So my work with bees has been an indirect path — a combined result of pursuing an interest, a strong friendship, and my desire to work with a small local business with some contact to nature.
Growing up, what did you think you wanted to do?
R: From a very young age I worked at my mom’s veterinary clinics and quickly learned the trade. I was particularly drawn to exotic animals which may or may not have given me a greater foundation of understanding honeybee husbandry. That said, I thought I was going to become a photographer or at least an artist of some sort. I grew up a military brat — my dad was a commander in the Navy, so we moved every three years. Almost every military base we lived at had an amazing darkroom so my dad and I spent hours developing and printing black & white film. I ended up shooting for all my school newspapers and yearbooks and eventually getting a master’s degree in the field from UC Davis. For my thesis show I incorporated bees and have been deeply involved with them ever since.
What's the most rewarding aspect of the job?
J: Working with bees allows me to have a relationship with nature. When you think about a bee hive, you must consider many variables such as the weather, the amount of light and shade, the local vegetation, and the specific geography of a site. You also have the human element — what does the owner desire from the bees, how will they be managed, and whether people are concerned by or afraid of the bees. I like that the job is half science and half art.
R: The most rewarding thing to me is being able to make an impact on our local environment. It feels great to be able to work outside year-round doing something positive for the natural world. My hope is that Bee Co. could potentially be a job that our kids step into someday. We try to stay at the forefront of sustainable beekeeping by closely watching the bee’s clues — recognizing their signs enables us to best respond to their needs. We do our best to steer clear of natural selection and are extremely focused on propagating the strongest genetics we can acquire locally. It’s not always easy, in light of the current bee decline, to start every year from a deficit, but I’m proud to have built a business where we are still able to follow our original mission and lead by example. That’s incredibly rewarding to me.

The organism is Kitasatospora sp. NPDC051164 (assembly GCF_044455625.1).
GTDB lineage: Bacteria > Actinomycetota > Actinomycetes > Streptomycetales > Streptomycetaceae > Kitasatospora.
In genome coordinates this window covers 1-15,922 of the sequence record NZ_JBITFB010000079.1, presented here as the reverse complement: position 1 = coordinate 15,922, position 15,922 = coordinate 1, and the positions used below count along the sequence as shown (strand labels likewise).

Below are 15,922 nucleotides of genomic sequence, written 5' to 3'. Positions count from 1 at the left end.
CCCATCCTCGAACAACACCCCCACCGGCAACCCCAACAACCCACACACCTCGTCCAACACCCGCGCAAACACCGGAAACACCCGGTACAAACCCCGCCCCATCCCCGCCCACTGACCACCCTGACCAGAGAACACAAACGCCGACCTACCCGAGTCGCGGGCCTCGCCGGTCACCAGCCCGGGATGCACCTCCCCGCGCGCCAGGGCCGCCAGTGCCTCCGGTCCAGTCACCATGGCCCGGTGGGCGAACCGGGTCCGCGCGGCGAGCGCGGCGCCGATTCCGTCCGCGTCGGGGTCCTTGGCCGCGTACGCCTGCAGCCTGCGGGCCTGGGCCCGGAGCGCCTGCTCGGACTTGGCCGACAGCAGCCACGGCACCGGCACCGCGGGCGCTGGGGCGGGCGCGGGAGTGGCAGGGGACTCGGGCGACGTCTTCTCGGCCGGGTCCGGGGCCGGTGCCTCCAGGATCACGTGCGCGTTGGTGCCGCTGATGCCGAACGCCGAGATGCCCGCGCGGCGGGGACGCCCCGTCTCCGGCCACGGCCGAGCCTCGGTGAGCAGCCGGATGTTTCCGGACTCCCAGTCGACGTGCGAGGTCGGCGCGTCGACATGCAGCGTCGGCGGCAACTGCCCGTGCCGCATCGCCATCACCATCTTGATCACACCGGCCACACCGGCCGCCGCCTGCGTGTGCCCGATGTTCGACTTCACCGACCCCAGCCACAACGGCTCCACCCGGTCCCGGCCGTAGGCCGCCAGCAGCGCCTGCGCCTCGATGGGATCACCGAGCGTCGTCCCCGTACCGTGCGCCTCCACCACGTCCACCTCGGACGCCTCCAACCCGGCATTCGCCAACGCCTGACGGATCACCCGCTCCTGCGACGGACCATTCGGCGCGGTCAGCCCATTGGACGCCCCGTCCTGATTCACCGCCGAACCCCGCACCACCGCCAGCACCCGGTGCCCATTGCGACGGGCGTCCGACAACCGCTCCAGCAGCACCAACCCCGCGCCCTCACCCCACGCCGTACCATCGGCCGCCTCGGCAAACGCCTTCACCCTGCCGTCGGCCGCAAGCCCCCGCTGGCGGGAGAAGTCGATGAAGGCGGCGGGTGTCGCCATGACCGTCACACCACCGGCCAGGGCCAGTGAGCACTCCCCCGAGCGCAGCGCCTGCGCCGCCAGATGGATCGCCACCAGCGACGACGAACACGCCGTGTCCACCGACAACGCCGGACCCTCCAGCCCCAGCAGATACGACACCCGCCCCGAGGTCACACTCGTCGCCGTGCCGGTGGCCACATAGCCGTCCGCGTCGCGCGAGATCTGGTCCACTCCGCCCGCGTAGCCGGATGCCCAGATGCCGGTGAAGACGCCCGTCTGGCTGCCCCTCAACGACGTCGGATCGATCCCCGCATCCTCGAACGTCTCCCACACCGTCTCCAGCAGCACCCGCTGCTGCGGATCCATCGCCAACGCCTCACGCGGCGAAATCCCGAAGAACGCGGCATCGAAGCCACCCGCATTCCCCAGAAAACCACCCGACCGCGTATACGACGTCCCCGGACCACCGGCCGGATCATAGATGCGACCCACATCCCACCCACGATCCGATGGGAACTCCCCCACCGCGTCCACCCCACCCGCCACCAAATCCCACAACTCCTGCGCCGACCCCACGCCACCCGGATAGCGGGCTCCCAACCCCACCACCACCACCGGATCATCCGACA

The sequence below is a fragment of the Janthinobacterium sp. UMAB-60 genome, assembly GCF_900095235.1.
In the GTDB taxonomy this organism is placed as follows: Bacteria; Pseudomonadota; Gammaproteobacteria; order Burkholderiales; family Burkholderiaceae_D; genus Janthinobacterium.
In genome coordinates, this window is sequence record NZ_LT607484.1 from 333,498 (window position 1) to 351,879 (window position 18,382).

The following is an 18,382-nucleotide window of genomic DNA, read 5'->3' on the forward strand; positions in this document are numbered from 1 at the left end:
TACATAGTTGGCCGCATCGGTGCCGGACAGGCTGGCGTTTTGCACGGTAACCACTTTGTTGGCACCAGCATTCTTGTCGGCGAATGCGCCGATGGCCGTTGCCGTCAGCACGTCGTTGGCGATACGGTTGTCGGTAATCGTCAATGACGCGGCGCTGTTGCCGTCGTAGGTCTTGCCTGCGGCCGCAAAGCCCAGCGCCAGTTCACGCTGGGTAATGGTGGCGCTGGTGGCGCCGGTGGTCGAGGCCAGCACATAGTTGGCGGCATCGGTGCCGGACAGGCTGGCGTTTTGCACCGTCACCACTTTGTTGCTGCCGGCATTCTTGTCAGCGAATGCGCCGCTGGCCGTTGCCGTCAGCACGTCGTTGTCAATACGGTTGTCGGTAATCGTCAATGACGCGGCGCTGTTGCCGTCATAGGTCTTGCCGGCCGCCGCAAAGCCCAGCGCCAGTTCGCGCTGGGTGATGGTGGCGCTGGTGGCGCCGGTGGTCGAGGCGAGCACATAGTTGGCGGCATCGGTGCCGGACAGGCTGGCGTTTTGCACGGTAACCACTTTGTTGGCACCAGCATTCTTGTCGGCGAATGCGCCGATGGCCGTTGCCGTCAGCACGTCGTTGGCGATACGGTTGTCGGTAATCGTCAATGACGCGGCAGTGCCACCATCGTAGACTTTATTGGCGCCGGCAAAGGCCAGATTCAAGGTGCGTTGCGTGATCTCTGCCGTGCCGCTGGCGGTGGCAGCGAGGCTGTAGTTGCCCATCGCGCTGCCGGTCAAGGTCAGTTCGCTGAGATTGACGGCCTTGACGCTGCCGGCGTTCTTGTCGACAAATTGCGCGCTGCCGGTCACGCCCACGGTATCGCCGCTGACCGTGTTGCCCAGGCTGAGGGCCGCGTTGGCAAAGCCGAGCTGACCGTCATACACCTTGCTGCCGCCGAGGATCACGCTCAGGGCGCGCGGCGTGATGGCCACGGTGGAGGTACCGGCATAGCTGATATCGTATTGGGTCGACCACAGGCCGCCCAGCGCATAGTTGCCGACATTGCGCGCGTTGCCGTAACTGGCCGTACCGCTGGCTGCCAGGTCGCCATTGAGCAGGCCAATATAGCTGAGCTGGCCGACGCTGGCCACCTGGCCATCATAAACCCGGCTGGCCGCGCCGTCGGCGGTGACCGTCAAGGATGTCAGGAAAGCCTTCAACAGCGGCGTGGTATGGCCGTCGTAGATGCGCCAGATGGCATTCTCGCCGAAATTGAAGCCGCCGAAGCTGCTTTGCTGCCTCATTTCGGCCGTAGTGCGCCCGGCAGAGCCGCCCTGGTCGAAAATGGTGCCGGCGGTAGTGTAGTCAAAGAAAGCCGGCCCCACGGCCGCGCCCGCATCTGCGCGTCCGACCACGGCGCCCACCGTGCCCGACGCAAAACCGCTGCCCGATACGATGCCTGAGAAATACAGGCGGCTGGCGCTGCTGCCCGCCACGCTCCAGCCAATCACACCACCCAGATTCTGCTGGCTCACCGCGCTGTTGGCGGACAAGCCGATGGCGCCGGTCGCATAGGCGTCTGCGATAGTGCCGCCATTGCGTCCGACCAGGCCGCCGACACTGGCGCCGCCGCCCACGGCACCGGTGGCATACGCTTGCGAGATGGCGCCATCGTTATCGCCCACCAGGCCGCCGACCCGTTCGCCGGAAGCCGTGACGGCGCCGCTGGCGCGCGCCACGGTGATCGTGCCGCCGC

Hive beetles. What's up with them and how did they get to the Napa Valley? Anything we can do to stop them from getting a foothold in our area?
J: Hive beetles are native to sub-Saharan Africa, where they descended from beetles which feed on tree sap and decaying fruit. They are co-evolved with the African honeybee (aka “killer bee”), which is notoriously aggressive and frequently swarms. As a result of globalization, the beetle has spread to other regions, including the continental US, Australia, and the Hawaiian Islands. The beetle harms the colony by consuming the pollen stores and defecating in the honey. In small numbers they are a nuisance, but in large numbers they can overwhelm a colony and form a collapse.
The beetles were first found in apiaries in Florida in 1998. From there, they rapidly dispersed throughout the Southeast, Texas, and the Midwest. Due to migratory beekeeping, a pest in one part of the country may be trucked to another location, as the beekeepers follow the bloom of various crops. The biggest pollination event is the almond bloom in California each February — something like 60% of the nation's managed bee colonies come to this state to pollinate this valuable cash crop. The beetle was undoubtedly brought into California for this reason. Agricultural inspectors were (partially) aware of the issue, but did not deny entry to affected bee colonies since this would have meant the financial ruin of a number of beekeeping operations and a smaller yielding almond crop.